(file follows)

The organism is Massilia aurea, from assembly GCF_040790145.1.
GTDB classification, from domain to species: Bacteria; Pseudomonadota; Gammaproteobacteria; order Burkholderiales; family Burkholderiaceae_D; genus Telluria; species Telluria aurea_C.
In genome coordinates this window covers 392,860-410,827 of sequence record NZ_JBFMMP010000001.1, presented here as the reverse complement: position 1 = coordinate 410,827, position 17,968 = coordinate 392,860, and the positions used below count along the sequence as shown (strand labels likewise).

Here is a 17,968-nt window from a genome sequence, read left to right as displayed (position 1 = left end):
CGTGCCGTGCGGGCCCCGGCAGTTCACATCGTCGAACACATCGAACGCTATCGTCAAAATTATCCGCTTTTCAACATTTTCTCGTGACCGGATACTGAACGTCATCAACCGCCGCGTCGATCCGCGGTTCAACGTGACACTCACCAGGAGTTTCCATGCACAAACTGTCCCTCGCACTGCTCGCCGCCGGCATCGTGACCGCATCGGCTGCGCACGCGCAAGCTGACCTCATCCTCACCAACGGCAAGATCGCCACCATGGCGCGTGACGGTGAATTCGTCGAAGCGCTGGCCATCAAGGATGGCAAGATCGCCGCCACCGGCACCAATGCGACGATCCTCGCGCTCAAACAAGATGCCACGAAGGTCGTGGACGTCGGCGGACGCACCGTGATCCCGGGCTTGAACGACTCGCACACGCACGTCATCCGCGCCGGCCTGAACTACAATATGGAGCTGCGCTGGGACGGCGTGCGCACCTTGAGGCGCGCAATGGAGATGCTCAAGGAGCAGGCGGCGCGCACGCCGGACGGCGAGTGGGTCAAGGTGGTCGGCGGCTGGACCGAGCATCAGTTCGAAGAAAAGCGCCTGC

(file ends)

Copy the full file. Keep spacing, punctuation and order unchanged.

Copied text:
The organism is Massilia aurea, from assembly GCF_040790145.1.
GTDB classification, from domain to species: Bacteria; Pseudomonadota; Gammaproteobacteria; order Burkholderiales; family Burkholderiaceae_D; genus Telluria; species Telluria aurea_C.
In genome coordinates this window covers 392,860-410,827 of sequence record NZ_JBFMMP010000001.1, presented here as the reverse complement: position 1 = coordinate 410,827, position 17,968 = coordinate 392,860, and the positions used below count along the sequence as shown (strand labels likewise).

Here is a 17,968-nt window from a genome sequence, read left to right as displayed (position 1 = left end):
CGTGCCGTGCGGGCCCCGGCAGTTCACATCGTCGAACACATCGAACGCTATCGTCAAAATTATCCGCTTTTCAACATTTTCTCGTGACCGGATACTGAACGTCATCAACCGCCGCGTCGATCCGCGGTTCAACGTGACACTCACCAGGAGTTTCCATGCACAAACTGTCCCTCGCACTGCTCGCCGCCGGCATCGTGACCGCATCGGCTGCGCACGCGCAAGCTGACCTCATCCTCACCAACGGCAAGATCGCCACCATGGCGCGTGACGGTGAATTCGTCGAAGCGCTGGCCATCAAGGATGGCAAGATCGCCGCCACCGGCACCAATGCGACGATCCTCGCGCTCAAACAAGATGCCACGAAGGTCGTGGACGTCGGCGGACGCACCGTGATCCCGGGCTTGAACGACTCGCACACGCACGTCATCCGCGCCGGCCTGAACTACAATATGGAGCTGCGCTGGGACGGCGTGCGCACCTTGAGGCGCGCAATGGAGATGCTCAAGGAGCAGGCGGCGCGCACGCCGGACGGCGAGTGGGTCAAGGTGGTCGGCGGCTGGACCGAGCATCAGTTCGAAGAAAAGCGCCTGC